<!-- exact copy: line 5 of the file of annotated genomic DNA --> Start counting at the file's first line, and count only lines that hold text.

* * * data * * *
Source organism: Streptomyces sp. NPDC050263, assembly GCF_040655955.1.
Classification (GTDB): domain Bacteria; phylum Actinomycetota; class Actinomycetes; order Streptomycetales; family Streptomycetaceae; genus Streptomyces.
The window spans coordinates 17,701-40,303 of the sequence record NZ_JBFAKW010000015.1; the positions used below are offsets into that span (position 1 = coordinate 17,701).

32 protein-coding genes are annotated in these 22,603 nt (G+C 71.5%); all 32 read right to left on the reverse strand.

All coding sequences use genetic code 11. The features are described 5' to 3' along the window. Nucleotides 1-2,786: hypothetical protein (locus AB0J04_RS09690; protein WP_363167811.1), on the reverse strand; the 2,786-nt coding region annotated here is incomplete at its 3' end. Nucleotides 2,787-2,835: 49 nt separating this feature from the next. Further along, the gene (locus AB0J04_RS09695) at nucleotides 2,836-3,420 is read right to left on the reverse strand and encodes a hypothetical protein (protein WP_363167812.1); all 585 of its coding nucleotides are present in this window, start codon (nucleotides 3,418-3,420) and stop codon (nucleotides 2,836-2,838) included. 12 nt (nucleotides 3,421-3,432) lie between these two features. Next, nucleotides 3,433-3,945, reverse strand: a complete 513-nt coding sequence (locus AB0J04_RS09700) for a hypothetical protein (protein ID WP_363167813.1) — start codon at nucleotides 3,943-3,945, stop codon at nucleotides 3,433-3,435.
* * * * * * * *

All coding sequences use genetic code 11. The features are described 5' to 3' along the window. Nucleotides 1-2,786: hypothetical protein (locus AB0J04_RS09690; protein WP_363167811.1), on the reverse strand; the 2,786-nt coding region annotated here is incomplete at its 3' end. Nucleotides 2,787-2,835: 49 nt separating this feature from the next. Further along, the gene (locus AB0J04_RS09695) at nucleotides 2,836-3,420 is read right to left on the reverse strand and encodes a hypothetical protein (protein WP_363167812.1); all 585 of its coding nucleotides are present in this window, start codon (nucleotides 3,418-3,420) and stop codon (nucleotides 2,836-2,838) included. 12 nt (nucleotides 3,421-3,432) lie between these two features. Next, nucleotides 3,433-3,945, reverse strand: a complete 513-nt coding sequence (locus AB0J04_RS09700) for a hypothetical protein (protein ID WP_363167813.1) — start codon at nucleotides 3,943-3,945, stop codon at nucleotides 3,433-3,435.